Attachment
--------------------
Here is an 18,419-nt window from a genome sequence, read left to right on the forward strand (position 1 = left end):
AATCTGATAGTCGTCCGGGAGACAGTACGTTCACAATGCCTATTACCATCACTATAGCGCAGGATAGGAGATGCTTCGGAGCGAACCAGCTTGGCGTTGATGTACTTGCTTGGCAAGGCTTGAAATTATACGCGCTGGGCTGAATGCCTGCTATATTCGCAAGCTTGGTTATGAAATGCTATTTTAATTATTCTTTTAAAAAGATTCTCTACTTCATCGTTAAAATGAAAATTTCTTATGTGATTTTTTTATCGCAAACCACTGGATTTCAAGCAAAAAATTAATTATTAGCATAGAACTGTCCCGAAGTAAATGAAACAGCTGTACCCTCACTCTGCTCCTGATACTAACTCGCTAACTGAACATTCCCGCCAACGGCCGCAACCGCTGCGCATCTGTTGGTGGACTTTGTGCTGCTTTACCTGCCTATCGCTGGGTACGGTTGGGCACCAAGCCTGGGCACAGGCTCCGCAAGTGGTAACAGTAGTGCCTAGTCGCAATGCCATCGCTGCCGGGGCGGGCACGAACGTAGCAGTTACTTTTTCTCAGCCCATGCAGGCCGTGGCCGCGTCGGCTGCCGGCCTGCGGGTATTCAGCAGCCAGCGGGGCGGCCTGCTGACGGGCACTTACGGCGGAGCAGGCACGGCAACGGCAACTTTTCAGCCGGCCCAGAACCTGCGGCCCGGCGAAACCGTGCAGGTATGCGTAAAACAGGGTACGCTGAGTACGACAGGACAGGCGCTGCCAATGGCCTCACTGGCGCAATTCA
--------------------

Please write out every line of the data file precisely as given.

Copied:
Here is an 18,419-nt window from a genome sequence, read left to right on the forward strand (position 1 = left end):
AATCTGATAGTCGTCCGGGAGACAGTACGTTCACAATGCCTATTACCATCACTATAGCGCAGGATAGGAGATGCTTCGGAGCGAACCAGCTTGGCGTTGATGTACTTGCTTGGCAAGGCTTGAAATTATACGCGCTGGGCTGAATGCCTGCTATATTCGCAAGCTTGGTTATGAAATGCTATTTTAATTATTCTTTTAAAAAGATTCTCTACTTCATCGTTAAAATGAAAATTTCTTATGTGATTTTTTTATCGCAAACCACTGGATTTCAAGCAAAAAATTAATTATTAGCATAGAACTGTCCCGAAGTAAATGAAACAGCTGTACCCTCACTCTGCTCCTGATACTAACTCGCTAACTGAACATTCCCGCCAACGGCCGCAACCGCTGCGCATCTGTTGGTGGACTTTGTGCTGCTTTACCTGCCTATCGCTGGGTACGGTTGGGCACCAAGCCTGGGCACAGGCTCCGCAAGTGGTAACAGTAGTGCCTAGTCGCAATGCCATCGCTGCCGGGGCGGGCACGAACGTAGCAGTTACTTTTTCTCAGCCCATGCAGGCCGTGGCCGCGTCGGCTGCCGGCCTGCGGGTATTCAGCAGCCAGCGGGGCGGCCTGCTGACGGGCACTTACGGCGGAGCAGGCACGGCAACGGCAACTTTTCAGCCGGCCCAGAACCTGCGGCCCGGCGAAACCGTGCAGGTATGCGTAAAACAGGGTACGCTGAGTACGACAGGACAGGCGCTGCCAATGGCCTCACTGGCGCAATTCA